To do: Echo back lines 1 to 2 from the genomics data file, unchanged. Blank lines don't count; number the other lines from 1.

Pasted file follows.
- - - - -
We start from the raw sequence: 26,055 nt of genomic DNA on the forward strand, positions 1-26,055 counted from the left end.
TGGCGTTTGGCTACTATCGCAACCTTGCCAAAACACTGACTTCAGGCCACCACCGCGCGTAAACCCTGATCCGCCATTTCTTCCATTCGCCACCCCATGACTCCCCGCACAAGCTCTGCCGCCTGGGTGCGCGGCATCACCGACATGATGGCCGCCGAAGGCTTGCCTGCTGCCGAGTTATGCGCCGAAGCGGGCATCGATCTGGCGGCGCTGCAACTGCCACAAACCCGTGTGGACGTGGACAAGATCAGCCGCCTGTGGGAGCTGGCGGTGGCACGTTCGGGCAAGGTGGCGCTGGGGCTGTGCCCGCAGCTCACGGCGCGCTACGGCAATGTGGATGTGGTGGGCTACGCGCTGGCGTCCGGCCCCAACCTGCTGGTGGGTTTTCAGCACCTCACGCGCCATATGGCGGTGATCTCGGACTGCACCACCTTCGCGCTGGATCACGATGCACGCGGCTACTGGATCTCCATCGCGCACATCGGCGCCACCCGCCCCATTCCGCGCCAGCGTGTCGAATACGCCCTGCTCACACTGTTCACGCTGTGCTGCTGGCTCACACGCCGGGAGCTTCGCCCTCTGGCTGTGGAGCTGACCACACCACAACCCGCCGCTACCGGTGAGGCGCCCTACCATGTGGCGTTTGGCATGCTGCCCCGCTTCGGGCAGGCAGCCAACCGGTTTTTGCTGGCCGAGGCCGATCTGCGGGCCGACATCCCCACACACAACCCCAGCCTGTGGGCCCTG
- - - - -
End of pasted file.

We start from the raw sequence: 26,055 nt of genomic DNA on the forward strand, positions 1-26,055 counted from the left end.
TGGCGTTTGGCTACTATCGCAACCTTGCCAAAACACTGACTTCAGGCCACCACCGCGCGTAAACCCTGATCCGCCATTTCTTCCATTCGCCACCCCATGACTCCCCGCACAAGCTCTGCCGCCTGGGTGCGCGGCATCACCGACATGATGGCCGCCGAAGGCTTGCCTGCTGCCGAGTTATGCGCCGAAGCGGGCATCGATCTGGCGGCGCTGCAACTGCCACAAACCCGTGTGGACGTGGACAAGATCAGCCGCCTGTGGGAGCTGGCGGTGGCACGTTCGGGCAAGGTGGCGCTGGGGCTGTGCCCGCAGCTCACGGCGCGCTACGGCAATGTGGATGTGGTGGGCTACGCGCTGGCGTCCGGCCCCAACCTGCTGGTGGGTTTTCAGCACCTCACGCGCCATATGGCGGTGATCTCGGACTGCACCACCTTCGCGCTGGATCACGATGCACGCGGCTACTGGATCTCCATCGCGCACATCGGCGCCACCCGCCCCATTCCGCGCCAGCGTGTCGAATACGCCCTGCTCACACTGTTCACGCTGTGCTGCTGGCTCACACGCCGGGAGCTTCGCCCTCTGGCTGTGGAGCTGACCACACCACAACCCGCCGCTACCGGTGAGGCGCCCTACCATGTGGCGTTTGGCATGCTGCCCCGCTTCGGGCAGGCAGCCAACCGGTTTTTGCTGGCCGAGGCCGATCTGCGGGCCGACATCCCCACACACAACCCCAGCCTGTGGGCCCTG